Signalling in the Royal Navy

From The Dreadnought Project
Jump to: navigation, search

Signalling in the Royal Navy was a cornerpiece of how command and intent was exerted to and between ships at sea. The complexity, and the media employed in communication had grown and evolved from the Age of Sail.

Signal Flags

The flags that had been used to convey "England Expects..." at Trafalgar would remain the most important tactical medium of command and maneuver signals throughout the Great War era, but signal books would change and, generally, always grow as time passed. Flags were excellent, by virtue of the fairly omnidirectional viewing angle they offered, for communicating command to a fleet of ships, as "Equal Speed Charlie London" demonstrated at the Battle of Jutland, but the mechanism of centralised command they offered delivered a capability that some critics have derided for top-heavy thinking, as Andrew Gordon wrote in his book, The Rules of the Game.


Other forms of visual signalling included Semaphore, which offered fairly reliable but fairly point-to-point communication at 20 (by hand-waved flags) or 15 words per minute (by machine, which presumably boasted longer ranges).[1] Semaphore would seem to offer the greatest bandwidth if you only wanted to address a single other ship.

Other Morse Methods

Morse flag-waving, employing a single large flag swung to through short or long arcs before returning to the rest position, was primarily to be used by landing parties.[2] Also relying on Morse communication were flashed signal lamps (or shutter-equipped searchlights) and heliographs, the latter of which were thought to be useful at up to 10 miles per inch diameter of the mirror, which seems to suggest horizon-reach with quite a compact mirror. Heliographs were also thought to be fairly point-to-point, in that lateral visibility of the reflected beam was 1/107th the range of the viewer, e.g., at 8 miles range, viewers offset 66 yards to either side from the intended target would also see the flashes.[3]

Syrens and whistle blasts could also send Morse code short distances. Within a ship, buzzer circuits based on telegraph keys and sounders and fixed wiring were occasionally used, which seems odd in that Navyphones seem a better choice for such applications.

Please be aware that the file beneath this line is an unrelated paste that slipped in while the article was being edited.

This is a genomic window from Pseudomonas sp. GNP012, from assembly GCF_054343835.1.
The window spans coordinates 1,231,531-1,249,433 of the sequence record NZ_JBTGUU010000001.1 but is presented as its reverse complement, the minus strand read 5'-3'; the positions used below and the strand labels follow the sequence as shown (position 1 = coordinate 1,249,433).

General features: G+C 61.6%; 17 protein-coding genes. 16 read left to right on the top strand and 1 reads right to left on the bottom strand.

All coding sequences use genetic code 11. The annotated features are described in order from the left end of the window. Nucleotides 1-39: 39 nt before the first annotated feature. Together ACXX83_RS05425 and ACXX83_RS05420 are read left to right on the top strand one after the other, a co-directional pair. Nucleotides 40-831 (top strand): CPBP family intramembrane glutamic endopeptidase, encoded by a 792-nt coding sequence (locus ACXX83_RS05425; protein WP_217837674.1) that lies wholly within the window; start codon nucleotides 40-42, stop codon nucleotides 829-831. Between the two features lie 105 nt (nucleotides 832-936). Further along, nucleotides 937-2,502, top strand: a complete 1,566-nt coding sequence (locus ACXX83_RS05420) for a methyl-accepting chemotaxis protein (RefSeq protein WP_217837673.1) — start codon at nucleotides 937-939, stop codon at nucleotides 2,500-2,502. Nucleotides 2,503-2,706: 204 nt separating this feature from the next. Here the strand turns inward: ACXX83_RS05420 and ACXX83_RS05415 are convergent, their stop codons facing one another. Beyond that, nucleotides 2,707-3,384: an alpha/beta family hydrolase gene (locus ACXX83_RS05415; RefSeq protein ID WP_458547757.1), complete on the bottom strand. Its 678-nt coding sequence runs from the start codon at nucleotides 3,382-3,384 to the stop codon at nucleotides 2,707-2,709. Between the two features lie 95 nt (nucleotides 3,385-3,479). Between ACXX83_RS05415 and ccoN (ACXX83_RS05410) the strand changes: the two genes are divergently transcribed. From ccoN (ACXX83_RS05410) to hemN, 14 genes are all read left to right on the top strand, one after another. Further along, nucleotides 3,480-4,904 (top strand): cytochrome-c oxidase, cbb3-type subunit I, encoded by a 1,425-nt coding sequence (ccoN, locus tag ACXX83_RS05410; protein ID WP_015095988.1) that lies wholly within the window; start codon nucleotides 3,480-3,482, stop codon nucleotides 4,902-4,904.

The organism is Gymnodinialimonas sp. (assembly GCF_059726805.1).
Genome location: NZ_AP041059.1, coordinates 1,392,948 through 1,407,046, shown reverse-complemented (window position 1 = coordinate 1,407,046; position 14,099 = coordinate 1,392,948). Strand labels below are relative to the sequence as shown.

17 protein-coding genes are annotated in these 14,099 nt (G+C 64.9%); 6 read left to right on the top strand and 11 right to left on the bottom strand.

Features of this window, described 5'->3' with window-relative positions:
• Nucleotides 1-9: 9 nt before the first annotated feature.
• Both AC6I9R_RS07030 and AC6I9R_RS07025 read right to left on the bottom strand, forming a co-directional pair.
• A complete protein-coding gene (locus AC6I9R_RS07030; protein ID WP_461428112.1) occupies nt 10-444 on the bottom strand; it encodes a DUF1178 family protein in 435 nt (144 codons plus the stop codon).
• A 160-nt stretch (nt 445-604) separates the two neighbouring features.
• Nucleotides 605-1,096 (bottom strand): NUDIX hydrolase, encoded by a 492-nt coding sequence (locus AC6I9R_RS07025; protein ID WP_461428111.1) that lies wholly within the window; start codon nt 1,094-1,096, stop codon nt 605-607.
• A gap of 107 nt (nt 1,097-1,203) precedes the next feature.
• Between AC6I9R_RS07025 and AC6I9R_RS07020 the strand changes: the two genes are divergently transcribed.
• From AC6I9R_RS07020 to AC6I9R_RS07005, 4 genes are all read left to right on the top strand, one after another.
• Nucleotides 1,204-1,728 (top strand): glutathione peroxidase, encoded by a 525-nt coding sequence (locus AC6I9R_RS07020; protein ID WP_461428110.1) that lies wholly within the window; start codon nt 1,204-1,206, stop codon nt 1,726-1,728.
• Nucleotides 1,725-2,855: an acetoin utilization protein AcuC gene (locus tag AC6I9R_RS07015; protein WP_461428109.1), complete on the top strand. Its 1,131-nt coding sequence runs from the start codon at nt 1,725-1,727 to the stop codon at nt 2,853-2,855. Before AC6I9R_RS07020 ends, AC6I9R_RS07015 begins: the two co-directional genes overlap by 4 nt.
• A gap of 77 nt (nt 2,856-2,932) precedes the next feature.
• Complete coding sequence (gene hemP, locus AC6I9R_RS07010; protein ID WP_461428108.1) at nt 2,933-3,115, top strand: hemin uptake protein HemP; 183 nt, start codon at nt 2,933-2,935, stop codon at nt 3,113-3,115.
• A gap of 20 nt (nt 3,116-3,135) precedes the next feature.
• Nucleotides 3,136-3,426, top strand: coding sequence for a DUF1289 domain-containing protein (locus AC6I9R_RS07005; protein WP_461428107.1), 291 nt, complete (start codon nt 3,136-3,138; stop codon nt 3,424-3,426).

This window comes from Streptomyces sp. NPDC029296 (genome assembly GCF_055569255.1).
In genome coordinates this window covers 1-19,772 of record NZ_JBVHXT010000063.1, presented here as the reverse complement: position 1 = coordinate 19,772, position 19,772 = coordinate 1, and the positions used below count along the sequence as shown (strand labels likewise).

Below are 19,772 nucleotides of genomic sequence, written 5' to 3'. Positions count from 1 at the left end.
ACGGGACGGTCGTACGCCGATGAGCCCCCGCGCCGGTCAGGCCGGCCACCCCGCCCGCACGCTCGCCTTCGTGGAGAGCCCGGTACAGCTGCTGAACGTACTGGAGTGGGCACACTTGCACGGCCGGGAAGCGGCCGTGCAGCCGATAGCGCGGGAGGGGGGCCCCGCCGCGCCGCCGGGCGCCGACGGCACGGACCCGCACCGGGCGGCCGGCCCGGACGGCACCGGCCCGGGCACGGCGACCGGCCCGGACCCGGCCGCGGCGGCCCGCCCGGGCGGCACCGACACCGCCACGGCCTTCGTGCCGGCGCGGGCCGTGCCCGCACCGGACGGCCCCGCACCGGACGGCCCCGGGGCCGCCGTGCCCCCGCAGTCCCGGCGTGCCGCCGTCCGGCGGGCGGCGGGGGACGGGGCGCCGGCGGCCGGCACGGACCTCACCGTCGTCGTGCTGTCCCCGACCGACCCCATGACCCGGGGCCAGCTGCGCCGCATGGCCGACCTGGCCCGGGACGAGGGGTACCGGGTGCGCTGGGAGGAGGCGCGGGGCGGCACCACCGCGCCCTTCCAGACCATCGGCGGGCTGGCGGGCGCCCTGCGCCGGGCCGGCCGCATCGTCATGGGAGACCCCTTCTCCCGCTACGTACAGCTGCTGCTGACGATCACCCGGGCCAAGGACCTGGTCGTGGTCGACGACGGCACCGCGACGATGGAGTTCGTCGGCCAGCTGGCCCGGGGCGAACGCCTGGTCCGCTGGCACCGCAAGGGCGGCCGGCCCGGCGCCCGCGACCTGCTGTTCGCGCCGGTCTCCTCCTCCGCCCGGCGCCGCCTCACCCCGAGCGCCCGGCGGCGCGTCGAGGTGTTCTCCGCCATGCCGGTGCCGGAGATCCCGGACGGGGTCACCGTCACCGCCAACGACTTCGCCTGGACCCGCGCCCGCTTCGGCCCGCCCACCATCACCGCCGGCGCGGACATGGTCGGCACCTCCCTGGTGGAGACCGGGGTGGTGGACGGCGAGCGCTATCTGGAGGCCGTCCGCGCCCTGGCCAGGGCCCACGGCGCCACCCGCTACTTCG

Wireless Telegraphy

Wireless telegraphy had emerged from the turn of the 20th century to introduce a means of communicating beyond visual range, albeit on a very few frequencies which would be made precious indeed, as only one sender per "tune" would be workable at a time within the transmitting/receiving range of the given instruments.

The Handbook of Signalling, 1918 attempts to spell out the protocols for radio-based telegraphy, but does so with a casual format that does not precisely characterise the method. It does, however, suggest a terribly heavy-handed method that utterly destroys any sense of immediacy one might have hoped the new technology to deliver.

For instance, a short message between two stations might have four to seven times as many taps employed in connection establishment, conveyance of metadata in a preamble and a prefix, and handshaking as were dedicated to expressing who was sending the message, what the message was, and whom was the intended recipient.[4] And yet, despite the overly busy handshaking and acknowledgement suggested in the Handbook, there is little indicate of what happens in cases where the information the recipient was "acking" (often by use of a single dash for "T") was not understood! It seems to cry out for simplification and re-dedication to the fundamentals of what benefits the medium was going to deliver. If this were indeed the method employed during the Great War, a wireless message could not be sent in under two minutes – an estimate that does not even include parts of the process other than the tapping of two attentive and able telegraphers seated at their equipment.

Great War

The Admiralty completed a new Fleet Signal Book in 1913, but plans for its adoption were still underway when war broke out. It was then seen as too risky to adopt the new volume, as it would require speedy widespread promulgation that could easily fail to go smoothly. As a consequence, the existing 1906 edition, with amendments and accompanying Vocabulary Signal Books (of some stripe) were used throughout the war.

See Also


  1. Handbook of Signalling, 1918.. p. 6.
  2. Handbook of Signalling, 1918.. p. 13.
  3. Handbook of Signalling, 1918.. p. 23.
  4. I estimated that if a ship with callsign "AB" wanted to tell station "CD", "HELLO THERE" that this would involve 98 Morse characters being sent (many by the recipient) in a highly interactive and bi-directional conversation in which the flow of transmission would be reversed forty-three times.


  • Fleet Signal Book, 1906 at The National Archives. ADM 186/657.
  • Naval Staff, Signal Division (1918). Handbook of Signalling, 1918. O.U. 5041, 21 November, 1918..
  • Gordon, Andrew (2005). The Rules of the Game: Jutland and British Naval Command. London: John Murray (Publishers). ISBN 0719561310. (on and
  • Kent, Captain Barrie (1993). Signal!: A History of Signalling in the Royal Navy. Hampshire: Hyden House Ltd. ISBN 1 85623 006 6. (on and